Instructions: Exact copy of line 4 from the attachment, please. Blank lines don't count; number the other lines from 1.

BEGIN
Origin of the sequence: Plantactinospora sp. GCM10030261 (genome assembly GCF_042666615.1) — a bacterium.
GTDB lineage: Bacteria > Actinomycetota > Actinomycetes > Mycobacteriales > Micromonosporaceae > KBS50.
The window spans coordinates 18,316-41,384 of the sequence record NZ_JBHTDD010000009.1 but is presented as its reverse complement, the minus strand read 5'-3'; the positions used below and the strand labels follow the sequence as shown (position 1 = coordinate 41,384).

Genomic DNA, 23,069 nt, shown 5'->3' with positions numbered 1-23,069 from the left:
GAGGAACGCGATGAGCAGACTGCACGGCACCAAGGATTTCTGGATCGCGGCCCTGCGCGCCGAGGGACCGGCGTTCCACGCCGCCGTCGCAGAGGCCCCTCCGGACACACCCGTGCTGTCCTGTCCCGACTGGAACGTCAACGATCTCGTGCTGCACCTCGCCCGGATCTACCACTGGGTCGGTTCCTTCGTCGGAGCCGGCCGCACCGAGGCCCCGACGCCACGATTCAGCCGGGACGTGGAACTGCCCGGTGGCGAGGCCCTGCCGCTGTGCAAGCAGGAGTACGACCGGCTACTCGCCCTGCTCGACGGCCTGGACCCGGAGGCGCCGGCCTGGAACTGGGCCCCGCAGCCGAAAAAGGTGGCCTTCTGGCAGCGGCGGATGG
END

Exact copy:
Genomic DNA, 23,069 nt, shown 5'->3' with positions numbered 1-23,069 from the left: